6 in 10 People Say They Are Addicted To Their Mobile Devices
We’re living in an increasingly connected world, meaning it can be more and more difficult to switch off. But how is this effecting our daily activities?
A new Ofcom report suggests that the UK is spending more time than ever online, with the average person spending 25 hours each week on the Internet.
According to Sky News, the average daily use of media and communications, including TV and the Internet, is now eight hours and 45 minutes. This means Britons are spending more time on technology than they spend sleeping.
While being always connected can have its benefits, some end up feeling overwhelmed by the seemingly inescapable flood of information.
It is perhaps then not surprising that digital detoxes, in which people purposefully log off from connected devices, are becoming more popular. It is believed that some 15 million Internet users have tried a digital detox.
Speaking to Sky News, director of market intelligence at Ofcom, Jane Ramble, said: “What we’ve found in the last few years is that the smartphone has become more and more important to people as the main means of going online and that many people are attached to their phone.
“It’s a great way of staying up to date with what’s happening at home and at work, but today six in 10 people have said they are hooked on these portable devices and I think it’s that shift that is causing people to reflect on this and decided to get a bit of a breather.”
Despite some people wanting a break from all things digital, just over a third (34%) of respondents said they would never like to try a digital detox.
Smartphone ownership on the up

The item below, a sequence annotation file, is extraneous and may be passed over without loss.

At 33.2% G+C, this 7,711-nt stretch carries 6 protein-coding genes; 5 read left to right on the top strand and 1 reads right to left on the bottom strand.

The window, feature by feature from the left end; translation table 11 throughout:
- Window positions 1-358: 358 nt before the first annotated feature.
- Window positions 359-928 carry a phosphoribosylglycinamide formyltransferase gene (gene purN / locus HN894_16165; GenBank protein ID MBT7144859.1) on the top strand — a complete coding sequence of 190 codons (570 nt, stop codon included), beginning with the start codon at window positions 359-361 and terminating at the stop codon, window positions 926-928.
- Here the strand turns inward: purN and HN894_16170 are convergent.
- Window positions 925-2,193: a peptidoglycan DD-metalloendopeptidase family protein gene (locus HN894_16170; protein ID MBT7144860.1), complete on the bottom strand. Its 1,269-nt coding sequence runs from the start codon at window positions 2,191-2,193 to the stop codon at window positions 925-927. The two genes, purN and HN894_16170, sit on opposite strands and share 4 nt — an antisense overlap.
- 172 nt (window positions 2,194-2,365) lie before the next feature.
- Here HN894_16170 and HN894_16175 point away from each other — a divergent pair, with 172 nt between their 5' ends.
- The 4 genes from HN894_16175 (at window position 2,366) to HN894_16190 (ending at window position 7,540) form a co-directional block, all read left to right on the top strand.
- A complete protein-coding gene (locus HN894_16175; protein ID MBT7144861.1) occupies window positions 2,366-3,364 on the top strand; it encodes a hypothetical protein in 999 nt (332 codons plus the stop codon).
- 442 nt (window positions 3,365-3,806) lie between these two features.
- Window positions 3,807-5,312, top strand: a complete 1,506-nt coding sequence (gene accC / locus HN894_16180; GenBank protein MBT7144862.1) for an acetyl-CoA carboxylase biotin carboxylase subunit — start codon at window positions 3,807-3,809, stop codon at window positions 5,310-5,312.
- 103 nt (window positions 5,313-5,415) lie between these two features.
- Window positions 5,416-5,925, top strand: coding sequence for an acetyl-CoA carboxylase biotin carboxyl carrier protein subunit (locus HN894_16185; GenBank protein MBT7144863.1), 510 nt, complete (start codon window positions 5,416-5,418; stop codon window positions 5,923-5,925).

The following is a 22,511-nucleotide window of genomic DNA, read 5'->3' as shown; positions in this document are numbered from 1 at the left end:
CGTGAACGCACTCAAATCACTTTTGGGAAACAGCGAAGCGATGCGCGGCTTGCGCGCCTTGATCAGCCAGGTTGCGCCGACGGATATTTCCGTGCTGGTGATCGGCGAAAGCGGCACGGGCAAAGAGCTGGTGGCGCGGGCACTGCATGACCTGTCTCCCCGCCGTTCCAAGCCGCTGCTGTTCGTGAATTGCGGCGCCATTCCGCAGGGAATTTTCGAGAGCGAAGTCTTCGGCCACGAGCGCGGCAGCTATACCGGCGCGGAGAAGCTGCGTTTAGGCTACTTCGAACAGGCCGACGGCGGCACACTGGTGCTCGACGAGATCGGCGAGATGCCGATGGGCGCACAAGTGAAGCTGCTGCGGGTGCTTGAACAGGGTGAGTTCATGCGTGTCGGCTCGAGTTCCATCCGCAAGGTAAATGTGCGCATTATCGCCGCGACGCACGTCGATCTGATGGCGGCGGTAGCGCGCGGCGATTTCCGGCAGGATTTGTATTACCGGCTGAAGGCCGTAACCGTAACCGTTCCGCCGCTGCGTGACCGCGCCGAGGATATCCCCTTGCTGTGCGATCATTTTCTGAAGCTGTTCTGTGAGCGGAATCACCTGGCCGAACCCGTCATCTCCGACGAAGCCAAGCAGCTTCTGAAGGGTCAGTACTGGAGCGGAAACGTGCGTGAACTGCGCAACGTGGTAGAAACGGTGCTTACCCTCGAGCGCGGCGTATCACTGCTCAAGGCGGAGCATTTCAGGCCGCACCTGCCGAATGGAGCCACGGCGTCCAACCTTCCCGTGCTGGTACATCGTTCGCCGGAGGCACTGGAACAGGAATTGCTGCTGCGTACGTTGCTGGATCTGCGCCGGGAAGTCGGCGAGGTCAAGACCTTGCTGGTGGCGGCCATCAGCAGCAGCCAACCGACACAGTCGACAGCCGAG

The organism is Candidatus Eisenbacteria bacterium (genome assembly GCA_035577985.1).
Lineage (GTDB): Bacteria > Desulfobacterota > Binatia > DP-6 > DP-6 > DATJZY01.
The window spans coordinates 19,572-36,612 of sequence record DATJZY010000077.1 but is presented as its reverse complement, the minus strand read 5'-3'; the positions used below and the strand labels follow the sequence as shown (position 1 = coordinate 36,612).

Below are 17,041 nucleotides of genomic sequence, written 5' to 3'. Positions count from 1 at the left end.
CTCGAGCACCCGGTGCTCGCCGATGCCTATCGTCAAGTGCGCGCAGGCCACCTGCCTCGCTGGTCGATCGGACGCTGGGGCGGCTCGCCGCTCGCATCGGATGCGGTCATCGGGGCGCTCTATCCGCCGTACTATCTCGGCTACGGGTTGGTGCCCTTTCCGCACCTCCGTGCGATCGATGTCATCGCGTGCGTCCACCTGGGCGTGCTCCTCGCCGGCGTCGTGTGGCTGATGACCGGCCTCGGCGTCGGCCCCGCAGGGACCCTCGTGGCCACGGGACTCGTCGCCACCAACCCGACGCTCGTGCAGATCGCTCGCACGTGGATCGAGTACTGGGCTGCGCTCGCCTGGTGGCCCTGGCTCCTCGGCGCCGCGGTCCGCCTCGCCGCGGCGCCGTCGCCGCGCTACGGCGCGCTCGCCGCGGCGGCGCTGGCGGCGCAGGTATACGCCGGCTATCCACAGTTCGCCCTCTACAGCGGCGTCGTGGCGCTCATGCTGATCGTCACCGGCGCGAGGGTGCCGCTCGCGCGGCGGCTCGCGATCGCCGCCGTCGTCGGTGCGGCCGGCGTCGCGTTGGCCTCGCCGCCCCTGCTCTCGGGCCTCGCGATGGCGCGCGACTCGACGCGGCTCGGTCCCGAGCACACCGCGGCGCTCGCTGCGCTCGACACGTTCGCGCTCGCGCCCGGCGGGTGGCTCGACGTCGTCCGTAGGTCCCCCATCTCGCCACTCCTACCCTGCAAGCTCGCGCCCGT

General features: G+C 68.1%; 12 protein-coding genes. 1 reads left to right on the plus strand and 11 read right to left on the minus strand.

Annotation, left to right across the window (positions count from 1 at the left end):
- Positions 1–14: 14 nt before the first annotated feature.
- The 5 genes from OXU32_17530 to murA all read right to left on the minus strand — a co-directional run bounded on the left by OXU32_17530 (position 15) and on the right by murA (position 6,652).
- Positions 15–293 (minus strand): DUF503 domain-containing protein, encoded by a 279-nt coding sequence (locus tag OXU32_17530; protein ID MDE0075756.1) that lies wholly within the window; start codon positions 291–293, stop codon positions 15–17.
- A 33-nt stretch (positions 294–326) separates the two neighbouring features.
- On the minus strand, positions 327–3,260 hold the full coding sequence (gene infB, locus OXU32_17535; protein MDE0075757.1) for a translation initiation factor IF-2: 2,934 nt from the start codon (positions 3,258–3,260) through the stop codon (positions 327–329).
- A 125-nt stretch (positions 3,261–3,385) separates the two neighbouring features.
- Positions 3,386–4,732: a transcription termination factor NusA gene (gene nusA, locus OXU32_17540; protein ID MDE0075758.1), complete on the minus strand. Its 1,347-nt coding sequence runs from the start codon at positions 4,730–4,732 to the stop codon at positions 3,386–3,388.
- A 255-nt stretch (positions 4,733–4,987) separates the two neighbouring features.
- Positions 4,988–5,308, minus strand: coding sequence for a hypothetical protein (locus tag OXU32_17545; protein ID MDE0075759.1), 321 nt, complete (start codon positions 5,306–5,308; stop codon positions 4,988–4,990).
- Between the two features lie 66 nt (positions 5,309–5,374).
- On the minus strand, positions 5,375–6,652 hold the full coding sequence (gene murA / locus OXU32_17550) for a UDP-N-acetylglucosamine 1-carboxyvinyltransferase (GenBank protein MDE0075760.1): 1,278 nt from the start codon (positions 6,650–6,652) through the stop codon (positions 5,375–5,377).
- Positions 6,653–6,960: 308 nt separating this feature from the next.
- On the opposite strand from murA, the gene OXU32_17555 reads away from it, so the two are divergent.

One possible contributory factor to the number of people feeling hooked on devices is that smartphone ownership in the UK has increased.
The communications regulator’s survey, which questioned 2,025 adults and 500 teenagers, found that more than seven in 10 (71%) UK adults now own a smartphone, up from two thirds (66%) last year.
Having access to the Internet at home was also up, with figures showing 86% of adults now have home access.
It may not then be a surprise to hear that three quarters (75%) of adults believe the Internet is important to their lives.
But is being online more important than relationships? According to the survey, four in 10 adults feel they are ignored by a friend or relative at least once a week as a result of them being glued to their smartphones.
Being distracted by smartphones has led more than one in 10 (12%) of people to bump into someone on the street at least once a week.
A digital generational divide still remains, despite older people spending more time online and using smartphones more.
Discrepancies between generations are also evident when it comes to taking selfies, with nearly two fifths (39%) of those aged over 65 thinking it is “unacceptable” to take a selfie in public places. In comparison, only 6% of teenagers felt the same way.